February 9, 2018 / 3:34 PM / 3 months ago

Empty government buildings can be homeless shelters, India top court says

NEW DELHI/MUMBAI, Feb 9 (Thomson Reuters Foundation) - Local authorities should consider converting empty government properties into night shelters for the homeless, India’s highest court said, amid growing concern about the number of deaths on the streets during winter months.

The judges said on Thursday that altering existing properties would be the “best option” to address the needs of the homeless as it would not require states to spend money on building shelters.

The court’s directive - which is not binding - came after a particularly cold winter in Delhi with 44 deaths reported in the first week of the year alone, according to Delhi’s Chief Minister Arvind Kejriwal commenting on media reports on Twitter.

One activist told the Thomson Reuters Foundation the court’s directive was “positive” and it echoed the recommendation of her organisation and other campaigners.

“Not only would this be a more durable solution, but it would also be more cost-effective for state governments,” said Shivani Chaudhry, executive director of the New Delhi-based advocacy group Housing and Land Rights Network.

Census figures from 2011 showed about 1.8 million homeless people in India, although activists believe the true number is at least 3 million.

This week’s directive follows a 2012 ruling in which the Supreme Court ordered states to build shelters for the homeless.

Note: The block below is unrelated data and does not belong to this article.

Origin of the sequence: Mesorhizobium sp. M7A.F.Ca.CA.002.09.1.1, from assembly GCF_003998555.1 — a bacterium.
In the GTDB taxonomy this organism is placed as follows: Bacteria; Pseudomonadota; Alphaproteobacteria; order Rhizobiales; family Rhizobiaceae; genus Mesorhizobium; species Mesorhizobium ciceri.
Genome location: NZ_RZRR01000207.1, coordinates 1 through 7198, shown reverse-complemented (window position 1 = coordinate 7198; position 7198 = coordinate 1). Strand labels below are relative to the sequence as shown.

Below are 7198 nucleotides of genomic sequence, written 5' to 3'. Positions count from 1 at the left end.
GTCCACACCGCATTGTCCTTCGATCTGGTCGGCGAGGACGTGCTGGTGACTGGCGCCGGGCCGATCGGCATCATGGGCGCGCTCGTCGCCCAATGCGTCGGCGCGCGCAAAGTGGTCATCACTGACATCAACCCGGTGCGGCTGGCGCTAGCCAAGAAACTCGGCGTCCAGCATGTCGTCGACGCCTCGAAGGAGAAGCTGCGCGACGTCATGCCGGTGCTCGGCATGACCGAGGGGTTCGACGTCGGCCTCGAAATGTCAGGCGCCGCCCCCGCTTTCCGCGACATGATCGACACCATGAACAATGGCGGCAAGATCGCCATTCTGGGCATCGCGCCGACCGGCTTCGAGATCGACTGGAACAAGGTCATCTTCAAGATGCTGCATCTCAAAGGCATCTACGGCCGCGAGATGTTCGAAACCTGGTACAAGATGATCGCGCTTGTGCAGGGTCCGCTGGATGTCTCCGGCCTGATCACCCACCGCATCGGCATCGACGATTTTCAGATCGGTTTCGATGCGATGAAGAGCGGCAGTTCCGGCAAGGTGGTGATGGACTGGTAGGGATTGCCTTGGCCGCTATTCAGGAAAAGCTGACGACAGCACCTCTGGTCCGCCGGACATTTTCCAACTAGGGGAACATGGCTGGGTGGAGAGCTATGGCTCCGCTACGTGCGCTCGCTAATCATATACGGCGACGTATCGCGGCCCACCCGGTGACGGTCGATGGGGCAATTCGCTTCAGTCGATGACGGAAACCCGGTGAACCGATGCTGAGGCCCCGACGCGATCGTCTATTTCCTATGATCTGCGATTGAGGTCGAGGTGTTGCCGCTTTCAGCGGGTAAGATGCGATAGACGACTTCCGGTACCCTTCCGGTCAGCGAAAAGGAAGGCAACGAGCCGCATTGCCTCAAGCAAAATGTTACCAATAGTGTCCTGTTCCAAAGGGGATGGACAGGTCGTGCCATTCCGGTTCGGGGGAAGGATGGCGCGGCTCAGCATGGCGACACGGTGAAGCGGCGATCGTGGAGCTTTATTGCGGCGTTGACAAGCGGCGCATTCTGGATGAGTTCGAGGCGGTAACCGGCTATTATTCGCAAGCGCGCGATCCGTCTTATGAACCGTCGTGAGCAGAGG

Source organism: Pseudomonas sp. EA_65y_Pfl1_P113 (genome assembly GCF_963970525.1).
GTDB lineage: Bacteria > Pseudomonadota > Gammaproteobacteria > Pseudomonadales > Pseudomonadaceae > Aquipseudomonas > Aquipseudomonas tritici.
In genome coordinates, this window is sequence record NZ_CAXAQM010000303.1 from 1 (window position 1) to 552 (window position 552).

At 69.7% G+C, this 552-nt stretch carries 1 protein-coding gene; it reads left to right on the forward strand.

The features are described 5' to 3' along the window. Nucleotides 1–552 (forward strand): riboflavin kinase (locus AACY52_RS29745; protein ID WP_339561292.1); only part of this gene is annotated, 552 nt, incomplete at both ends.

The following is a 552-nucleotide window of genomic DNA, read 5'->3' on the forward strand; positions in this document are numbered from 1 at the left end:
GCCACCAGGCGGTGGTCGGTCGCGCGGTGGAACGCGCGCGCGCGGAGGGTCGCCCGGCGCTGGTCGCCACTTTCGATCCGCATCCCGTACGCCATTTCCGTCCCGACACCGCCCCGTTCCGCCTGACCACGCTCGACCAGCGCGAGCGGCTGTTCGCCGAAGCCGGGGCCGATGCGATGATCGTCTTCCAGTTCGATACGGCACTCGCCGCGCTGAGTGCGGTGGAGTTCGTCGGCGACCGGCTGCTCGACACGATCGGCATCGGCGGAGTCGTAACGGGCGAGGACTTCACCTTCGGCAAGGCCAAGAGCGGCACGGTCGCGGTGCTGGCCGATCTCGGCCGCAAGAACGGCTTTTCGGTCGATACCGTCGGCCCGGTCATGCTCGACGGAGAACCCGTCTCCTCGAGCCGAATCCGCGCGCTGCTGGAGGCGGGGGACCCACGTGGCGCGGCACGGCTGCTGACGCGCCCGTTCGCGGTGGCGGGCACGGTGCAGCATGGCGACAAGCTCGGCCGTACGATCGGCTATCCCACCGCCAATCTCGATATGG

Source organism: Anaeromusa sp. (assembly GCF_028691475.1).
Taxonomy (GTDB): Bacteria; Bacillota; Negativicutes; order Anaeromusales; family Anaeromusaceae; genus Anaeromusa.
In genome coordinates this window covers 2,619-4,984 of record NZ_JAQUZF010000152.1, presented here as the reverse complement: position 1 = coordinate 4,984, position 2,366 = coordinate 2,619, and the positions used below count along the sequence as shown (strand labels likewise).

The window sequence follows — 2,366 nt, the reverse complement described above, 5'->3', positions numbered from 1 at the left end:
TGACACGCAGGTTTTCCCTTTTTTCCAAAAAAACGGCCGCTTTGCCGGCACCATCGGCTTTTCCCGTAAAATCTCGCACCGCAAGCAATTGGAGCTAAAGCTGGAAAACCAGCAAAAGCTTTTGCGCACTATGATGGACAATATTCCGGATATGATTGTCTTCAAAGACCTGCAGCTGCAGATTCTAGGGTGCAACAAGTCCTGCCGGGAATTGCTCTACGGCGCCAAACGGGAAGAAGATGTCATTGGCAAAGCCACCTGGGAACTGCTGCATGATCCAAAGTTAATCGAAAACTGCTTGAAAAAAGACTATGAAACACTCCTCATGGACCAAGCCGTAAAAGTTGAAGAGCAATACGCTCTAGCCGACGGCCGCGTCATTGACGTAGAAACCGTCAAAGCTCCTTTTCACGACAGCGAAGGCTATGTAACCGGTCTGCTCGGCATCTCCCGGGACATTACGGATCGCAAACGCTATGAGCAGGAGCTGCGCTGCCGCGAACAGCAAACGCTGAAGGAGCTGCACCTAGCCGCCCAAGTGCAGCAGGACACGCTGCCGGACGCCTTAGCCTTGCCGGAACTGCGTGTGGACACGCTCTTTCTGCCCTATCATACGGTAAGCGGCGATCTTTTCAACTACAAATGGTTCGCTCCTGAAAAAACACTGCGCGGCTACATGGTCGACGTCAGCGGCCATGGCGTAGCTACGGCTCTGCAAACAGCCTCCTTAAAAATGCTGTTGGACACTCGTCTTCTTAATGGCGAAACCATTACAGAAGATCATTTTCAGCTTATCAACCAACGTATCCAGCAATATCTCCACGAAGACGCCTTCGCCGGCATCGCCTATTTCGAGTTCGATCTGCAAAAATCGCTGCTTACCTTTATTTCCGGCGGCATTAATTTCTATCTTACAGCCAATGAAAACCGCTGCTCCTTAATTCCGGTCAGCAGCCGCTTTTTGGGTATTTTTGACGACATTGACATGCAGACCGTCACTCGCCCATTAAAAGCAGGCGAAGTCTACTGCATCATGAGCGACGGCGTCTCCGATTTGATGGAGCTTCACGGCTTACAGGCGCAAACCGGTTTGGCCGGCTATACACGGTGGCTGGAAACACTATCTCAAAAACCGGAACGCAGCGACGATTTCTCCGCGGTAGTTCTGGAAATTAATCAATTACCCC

Few states have complied, however, citing the high cost of land.

Rakesh Kumar Singh, a lawyer for Rajasthan state, said on Friday that the Supreme Court had asked state governments “to explore whether government buildings can be used as night shelters for homeless people”.

Many of India’s urban homeless are migrant workers who come to cities in search of jobs, and are forced to live in flimsy shacks and under flyovers because of a critical shortage of affordable housing.

Some states such as Gujarat and Bihar are building shelters for migrant workers, with options such as long-term rentals, clinics and family rooms.

“However, shelters are only the first step on a continuum of housing rights, and government efforts must be directed towards enabling the homeless to access adequate housing,” Chaudhry said.

The government’s Housing for All programme aims to build 20 million urban housing units and 30 million rural homes by 2022.

With several states lagging behind on their targets, freeing up surplus land owned by government agencies such as the railways and ports for affordable housing could more easily help meet the goal, experts have said. (Reporting by Rina Chandran @rinachandran and Suchitra Mohanty. Editing by Robert Carmichael. Please credit the Thomson Reuters Foundation, the charitable arm of Thomson Reuters, that covers humanitarian news, women’s rights, trafficking, property rights, climate change and resilience. Visit news.trust.org to see more stories.)

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